Japan's Kaguya lunar surveyor craft has sent back fresh HD clips as its orbit slowly degrades, bringing it closer than ever to the surface. In two days it will crash-land, bringing its mission to an end, but until then, it's keeping the ultra-crisp, almost surreal lunar footage coming.
The top clip here was shot from an altitude of just seven miles, while the second one below is from 13 miles up:
Just like the first HD video we saw from the craft two years ago (at a height of 62 miles), it's sharpness almost makes it look like an animation. But in fact this is the real thing, from a vantage point only a handful of humans have ever seen. These came out on Friday, and if you haven't already spent your weekend ogling them, please begin to do so now.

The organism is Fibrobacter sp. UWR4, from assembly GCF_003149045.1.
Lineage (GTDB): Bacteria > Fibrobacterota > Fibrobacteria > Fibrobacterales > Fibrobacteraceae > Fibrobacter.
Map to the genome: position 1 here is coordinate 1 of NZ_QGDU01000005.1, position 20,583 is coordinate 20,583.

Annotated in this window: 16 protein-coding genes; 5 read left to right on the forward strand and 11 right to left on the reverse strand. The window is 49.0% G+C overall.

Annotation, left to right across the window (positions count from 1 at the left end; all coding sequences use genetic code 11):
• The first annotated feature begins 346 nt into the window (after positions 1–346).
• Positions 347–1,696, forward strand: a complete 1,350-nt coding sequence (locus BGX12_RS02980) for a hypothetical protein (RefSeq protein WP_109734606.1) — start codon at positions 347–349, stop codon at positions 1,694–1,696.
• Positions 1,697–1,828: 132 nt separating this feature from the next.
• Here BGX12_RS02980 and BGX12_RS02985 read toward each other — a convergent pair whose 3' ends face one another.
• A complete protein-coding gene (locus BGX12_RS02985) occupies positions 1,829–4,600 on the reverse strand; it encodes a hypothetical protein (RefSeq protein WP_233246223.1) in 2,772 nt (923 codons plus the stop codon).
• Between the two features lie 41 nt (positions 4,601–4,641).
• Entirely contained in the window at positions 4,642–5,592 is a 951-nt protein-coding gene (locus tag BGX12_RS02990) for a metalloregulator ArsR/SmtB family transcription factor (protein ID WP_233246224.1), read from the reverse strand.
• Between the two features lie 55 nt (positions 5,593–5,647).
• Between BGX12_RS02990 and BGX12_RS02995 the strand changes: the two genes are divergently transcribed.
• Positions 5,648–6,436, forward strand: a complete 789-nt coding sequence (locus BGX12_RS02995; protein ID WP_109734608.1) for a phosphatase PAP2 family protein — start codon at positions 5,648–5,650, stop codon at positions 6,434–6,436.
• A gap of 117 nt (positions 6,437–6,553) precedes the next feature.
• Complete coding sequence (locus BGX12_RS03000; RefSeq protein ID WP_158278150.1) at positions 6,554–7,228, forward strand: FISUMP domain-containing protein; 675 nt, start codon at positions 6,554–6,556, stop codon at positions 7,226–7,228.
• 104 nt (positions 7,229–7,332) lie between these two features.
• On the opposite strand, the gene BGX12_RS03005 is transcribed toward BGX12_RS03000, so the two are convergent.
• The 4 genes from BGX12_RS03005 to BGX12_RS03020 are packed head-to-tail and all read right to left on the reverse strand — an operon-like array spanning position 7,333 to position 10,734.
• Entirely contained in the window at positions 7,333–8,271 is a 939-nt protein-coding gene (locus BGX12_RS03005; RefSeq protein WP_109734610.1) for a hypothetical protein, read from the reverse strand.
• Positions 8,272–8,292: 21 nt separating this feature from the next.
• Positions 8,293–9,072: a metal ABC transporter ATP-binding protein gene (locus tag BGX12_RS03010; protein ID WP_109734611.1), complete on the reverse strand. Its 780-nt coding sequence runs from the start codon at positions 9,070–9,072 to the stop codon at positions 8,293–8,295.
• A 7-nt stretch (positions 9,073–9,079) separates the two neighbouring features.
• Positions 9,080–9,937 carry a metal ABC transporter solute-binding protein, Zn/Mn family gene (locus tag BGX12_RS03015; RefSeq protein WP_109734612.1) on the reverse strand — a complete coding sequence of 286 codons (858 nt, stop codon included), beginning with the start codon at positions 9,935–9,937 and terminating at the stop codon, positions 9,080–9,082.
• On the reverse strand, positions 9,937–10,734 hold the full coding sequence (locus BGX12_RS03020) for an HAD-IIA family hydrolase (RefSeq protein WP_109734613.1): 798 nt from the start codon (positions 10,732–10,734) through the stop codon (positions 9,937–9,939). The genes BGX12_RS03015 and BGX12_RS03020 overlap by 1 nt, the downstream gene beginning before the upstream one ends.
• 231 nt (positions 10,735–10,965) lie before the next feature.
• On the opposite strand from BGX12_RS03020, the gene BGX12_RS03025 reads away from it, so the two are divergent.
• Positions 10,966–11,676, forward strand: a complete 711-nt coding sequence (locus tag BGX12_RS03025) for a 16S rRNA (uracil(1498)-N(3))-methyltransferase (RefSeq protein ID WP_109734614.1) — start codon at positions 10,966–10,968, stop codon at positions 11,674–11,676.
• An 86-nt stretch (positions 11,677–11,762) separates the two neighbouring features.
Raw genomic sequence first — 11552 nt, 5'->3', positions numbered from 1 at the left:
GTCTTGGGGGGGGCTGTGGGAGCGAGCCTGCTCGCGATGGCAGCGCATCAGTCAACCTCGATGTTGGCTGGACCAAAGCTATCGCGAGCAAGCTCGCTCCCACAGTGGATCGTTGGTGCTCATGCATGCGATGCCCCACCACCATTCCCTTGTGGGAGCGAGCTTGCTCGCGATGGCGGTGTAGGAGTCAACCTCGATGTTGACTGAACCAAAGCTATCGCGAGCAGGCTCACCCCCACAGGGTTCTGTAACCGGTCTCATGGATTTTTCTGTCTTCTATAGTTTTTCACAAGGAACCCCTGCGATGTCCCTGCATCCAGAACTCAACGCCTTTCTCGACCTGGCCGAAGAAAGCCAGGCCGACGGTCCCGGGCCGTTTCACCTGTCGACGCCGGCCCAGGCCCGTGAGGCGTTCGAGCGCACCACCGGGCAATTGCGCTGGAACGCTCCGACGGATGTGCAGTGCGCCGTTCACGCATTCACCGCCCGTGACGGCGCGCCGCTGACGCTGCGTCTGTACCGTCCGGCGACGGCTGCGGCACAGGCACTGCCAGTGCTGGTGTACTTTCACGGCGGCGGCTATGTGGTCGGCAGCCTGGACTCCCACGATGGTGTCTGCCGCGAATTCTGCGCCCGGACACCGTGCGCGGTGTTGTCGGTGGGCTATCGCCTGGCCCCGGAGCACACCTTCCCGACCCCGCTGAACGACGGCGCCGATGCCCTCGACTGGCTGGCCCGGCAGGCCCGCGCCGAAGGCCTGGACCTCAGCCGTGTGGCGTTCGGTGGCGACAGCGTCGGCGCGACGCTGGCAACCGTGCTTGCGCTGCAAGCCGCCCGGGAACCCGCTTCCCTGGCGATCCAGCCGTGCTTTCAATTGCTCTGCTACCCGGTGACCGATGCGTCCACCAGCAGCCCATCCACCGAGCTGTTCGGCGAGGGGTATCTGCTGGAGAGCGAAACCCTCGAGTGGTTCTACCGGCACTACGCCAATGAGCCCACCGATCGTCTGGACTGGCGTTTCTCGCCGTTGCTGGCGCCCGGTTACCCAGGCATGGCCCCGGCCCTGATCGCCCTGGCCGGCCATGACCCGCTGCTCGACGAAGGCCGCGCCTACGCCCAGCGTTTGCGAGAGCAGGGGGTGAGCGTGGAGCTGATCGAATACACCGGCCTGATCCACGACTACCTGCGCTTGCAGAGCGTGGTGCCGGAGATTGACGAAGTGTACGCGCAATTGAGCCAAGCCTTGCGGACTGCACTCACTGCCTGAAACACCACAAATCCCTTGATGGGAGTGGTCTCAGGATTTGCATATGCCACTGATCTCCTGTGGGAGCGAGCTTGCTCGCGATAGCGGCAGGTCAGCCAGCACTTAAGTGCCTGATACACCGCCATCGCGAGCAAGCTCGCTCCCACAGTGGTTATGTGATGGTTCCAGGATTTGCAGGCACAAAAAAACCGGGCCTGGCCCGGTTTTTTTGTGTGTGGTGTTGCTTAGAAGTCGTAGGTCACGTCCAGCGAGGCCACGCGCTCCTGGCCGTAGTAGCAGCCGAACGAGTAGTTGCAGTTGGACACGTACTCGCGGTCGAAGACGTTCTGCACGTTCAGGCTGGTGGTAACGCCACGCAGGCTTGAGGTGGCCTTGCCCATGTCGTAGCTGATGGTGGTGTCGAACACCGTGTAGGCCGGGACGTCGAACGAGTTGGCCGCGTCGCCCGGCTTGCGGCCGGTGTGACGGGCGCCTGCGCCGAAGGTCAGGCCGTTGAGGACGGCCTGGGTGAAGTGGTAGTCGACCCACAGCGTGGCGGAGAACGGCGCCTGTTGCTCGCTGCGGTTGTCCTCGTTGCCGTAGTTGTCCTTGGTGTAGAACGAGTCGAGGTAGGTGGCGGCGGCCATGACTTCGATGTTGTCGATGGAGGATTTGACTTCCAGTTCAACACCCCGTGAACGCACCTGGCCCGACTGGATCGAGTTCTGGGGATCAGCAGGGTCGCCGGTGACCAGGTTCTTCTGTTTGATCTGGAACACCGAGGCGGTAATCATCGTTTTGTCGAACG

Five amazing, clean technologies that will set us free, in this month's energy-focused issue. Also: how to build a better bomb detector, the robotic toys that are raising your children, a human catapult, the world's smallest arcade, and much more.